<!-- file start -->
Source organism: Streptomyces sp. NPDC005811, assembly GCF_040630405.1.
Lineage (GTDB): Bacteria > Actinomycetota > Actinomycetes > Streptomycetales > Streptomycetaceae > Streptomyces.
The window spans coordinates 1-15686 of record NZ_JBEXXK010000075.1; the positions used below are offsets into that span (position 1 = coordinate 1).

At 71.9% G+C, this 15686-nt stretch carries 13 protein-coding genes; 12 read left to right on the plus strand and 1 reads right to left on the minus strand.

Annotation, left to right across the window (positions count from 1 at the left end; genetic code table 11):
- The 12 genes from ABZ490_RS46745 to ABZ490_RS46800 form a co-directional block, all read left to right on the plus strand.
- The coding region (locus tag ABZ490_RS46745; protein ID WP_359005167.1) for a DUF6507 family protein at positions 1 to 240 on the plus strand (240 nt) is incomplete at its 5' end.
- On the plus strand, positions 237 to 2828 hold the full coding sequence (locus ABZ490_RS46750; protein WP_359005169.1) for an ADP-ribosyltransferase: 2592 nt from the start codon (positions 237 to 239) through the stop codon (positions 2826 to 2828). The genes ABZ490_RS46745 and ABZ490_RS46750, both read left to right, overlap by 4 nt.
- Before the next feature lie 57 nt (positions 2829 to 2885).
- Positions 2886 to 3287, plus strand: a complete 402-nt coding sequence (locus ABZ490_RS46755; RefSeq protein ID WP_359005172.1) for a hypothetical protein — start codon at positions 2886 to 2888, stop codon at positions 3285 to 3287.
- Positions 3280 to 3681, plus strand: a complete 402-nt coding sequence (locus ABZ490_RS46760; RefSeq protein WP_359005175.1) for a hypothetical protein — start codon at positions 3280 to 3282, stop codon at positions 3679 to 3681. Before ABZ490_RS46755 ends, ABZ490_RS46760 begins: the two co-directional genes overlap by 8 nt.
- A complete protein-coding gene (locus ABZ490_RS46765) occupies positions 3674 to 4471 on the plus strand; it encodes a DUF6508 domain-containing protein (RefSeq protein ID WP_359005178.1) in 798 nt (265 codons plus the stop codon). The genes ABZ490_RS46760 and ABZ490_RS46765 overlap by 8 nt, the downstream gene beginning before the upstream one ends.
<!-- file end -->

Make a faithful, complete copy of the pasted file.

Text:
Source organism: Streptomyces sp. NPDC005811, assembly GCF_040630405.1.
Lineage (GTDB): Bacteria > Actinomycetota > Actinomycetes > Streptomycetales > Streptomycetaceae > Streptomyces.
The window spans coordinates 1-15686 of record NZ_JBEXXK010000075.1; the positions used below are offsets into that span (position 1 = coordinate 1).

At 71.9% G+C, this 15686-nt stretch carries 13 protein-coding genes; 12 read left to right on the plus strand and 1 reads right to left on the minus strand.

Annotation, left to right across the window (positions count from 1 at the left end; genetic code table 11):
- The 12 genes from ABZ490_RS46745 to ABZ490_RS46800 form a co-directional block, all read left to right on the plus strand.
- The coding region (locus tag ABZ490_RS46745; protein ID WP_359005167.1) for a DUF6507 family protein at positions 1 to 240 on the plus strand (240 nt) is incomplete at its 5' end.
- On the plus strand, positions 237 to 2828 hold the full coding sequence (locus ABZ490_RS46750; protein WP_359005169.1) for an ADP-ribosyltransferase: 2592 nt from the start codon (positions 237 to 239) through the stop codon (positions 2826 to 2828). The genes ABZ490_RS46745 and ABZ490_RS46750, both read left to right, overlap by 4 nt.
- Before the next feature lie 57 nt (positions 2829 to 2885).
- Positions 2886 to 3287, plus strand: a complete 402-nt coding sequence (locus ABZ490_RS46755; RefSeq protein ID WP_359005172.1) for a hypothetical protein — start codon at positions 2886 to 2888, stop codon at positions 3285 to 3287.
- Positions 3280 to 3681, plus strand: a complete 402-nt coding sequence (locus ABZ490_RS46760; RefSeq protein WP_359005175.1) for a hypothetical protein — start codon at positions 3280 to 3282, stop codon at positions 3679 to 3681. Before ABZ490_RS46755 ends, ABZ490_RS46760 begins: the two co-directional genes overlap by 8 nt.
- A complete protein-coding gene (locus ABZ490_RS46765) occupies positions 3674 to 4471 on the plus strand; it encodes a DUF6508 domain-containing protein (RefSeq protein ID WP_359005178.1) in 798 nt (265 codons plus the stop codon). The genes ABZ490_RS46760 and ABZ490_RS46765 overlap by 8 nt, the downstream gene beginning before the upstream one ends.